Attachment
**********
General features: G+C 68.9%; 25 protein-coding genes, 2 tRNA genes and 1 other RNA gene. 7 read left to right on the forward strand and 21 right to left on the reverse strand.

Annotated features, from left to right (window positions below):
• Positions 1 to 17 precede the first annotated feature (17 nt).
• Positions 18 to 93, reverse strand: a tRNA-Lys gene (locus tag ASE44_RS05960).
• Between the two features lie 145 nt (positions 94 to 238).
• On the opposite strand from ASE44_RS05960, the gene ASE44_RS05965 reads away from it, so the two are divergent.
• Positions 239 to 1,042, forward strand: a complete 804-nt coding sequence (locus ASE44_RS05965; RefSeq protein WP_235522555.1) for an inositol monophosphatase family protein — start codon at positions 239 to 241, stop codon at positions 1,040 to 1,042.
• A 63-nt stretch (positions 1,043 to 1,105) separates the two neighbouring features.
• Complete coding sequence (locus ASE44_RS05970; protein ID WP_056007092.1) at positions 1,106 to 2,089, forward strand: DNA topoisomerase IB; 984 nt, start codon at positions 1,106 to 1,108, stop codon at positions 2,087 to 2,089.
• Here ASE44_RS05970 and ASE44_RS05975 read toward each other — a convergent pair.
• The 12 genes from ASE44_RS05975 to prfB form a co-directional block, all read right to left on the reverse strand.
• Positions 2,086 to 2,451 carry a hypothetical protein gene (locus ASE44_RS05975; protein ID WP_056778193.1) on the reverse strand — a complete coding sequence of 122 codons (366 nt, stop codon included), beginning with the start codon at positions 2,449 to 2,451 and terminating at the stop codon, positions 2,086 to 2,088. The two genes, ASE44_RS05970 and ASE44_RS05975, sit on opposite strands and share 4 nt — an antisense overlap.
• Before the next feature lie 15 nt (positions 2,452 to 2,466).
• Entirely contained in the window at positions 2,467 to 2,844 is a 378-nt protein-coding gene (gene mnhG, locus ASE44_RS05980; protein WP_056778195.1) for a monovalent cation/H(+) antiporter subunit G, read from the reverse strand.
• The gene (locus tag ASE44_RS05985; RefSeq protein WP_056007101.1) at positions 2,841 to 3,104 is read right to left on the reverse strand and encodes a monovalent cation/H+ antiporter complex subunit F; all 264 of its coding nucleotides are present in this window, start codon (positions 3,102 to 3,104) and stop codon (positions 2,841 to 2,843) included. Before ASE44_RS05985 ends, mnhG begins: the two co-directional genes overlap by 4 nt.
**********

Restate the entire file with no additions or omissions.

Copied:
General features: G+C 68.9%; 25 protein-coding genes, 2 tRNA genes and 1 other RNA gene. 7 read left to right on the forward strand and 21 right to left on the reverse strand.

Annotated features, from left to right (window positions below):
• Positions 1 to 17 precede the first annotated feature (17 nt).
• Positions 18 to 93, reverse strand: a tRNA-Lys gene (locus tag ASE44_RS05960).
• Between the two features lie 145 nt (positions 94 to 238).
• On the opposite strand from ASE44_RS05960, the gene ASE44_RS05965 reads away from it, so the two are divergent.
• Positions 239 to 1,042, forward strand: a complete 804-nt coding sequence (locus ASE44_RS05965; RefSeq protein WP_235522555.1) for an inositol monophosphatase family protein — start codon at positions 239 to 241, stop codon at positions 1,040 to 1,042.
• A 63-nt stretch (positions 1,043 to 1,105) separates the two neighbouring features.
• Complete coding sequence (locus ASE44_RS05970; protein ID WP_056007092.1) at positions 1,106 to 2,089, forward strand: DNA topoisomerase IB; 984 nt, start codon at positions 1,106 to 1,108, stop codon at positions 2,087 to 2,089.
• Here ASE44_RS05970 and ASE44_RS05975 read toward each other — a convergent pair.
• The 12 genes from ASE44_RS05975 to prfB form a co-directional block, all read right to left on the reverse strand.
• Positions 2,086 to 2,451 carry a hypothetical protein gene (locus ASE44_RS05975; protein ID WP_056778193.1) on the reverse strand — a complete coding sequence of 122 codons (366 nt, stop codon included), beginning with the start codon at positions 2,449 to 2,451 and terminating at the stop codon, positions 2,086 to 2,088. The two genes, ASE44_RS05970 and ASE44_RS05975, sit on opposite strands and share 4 nt — an antisense overlap.
• Before the next feature lie 15 nt (positions 2,452 to 2,466).
• Entirely contained in the window at positions 2,467 to 2,844 is a 378-nt protein-coding gene (gene mnhG, locus ASE44_RS05980; protein WP_056778195.1) for a monovalent cation/H(+) antiporter subunit G, read from the reverse strand.
• The gene (locus tag ASE44_RS05985; RefSeq protein WP_056007101.1) at positions 2,841 to 3,104 is read right to left on the reverse strand and encodes a monovalent cation/H+ antiporter complex subunit F; all 264 of its coding nucleotides are present in this window, start codon (positions 3,102 to 3,104) and stop codon (positions 2,841 to 2,843) included. Before ASE44_RS05985 ends, mnhG begins: the two co-directional genes overlap by 4 nt.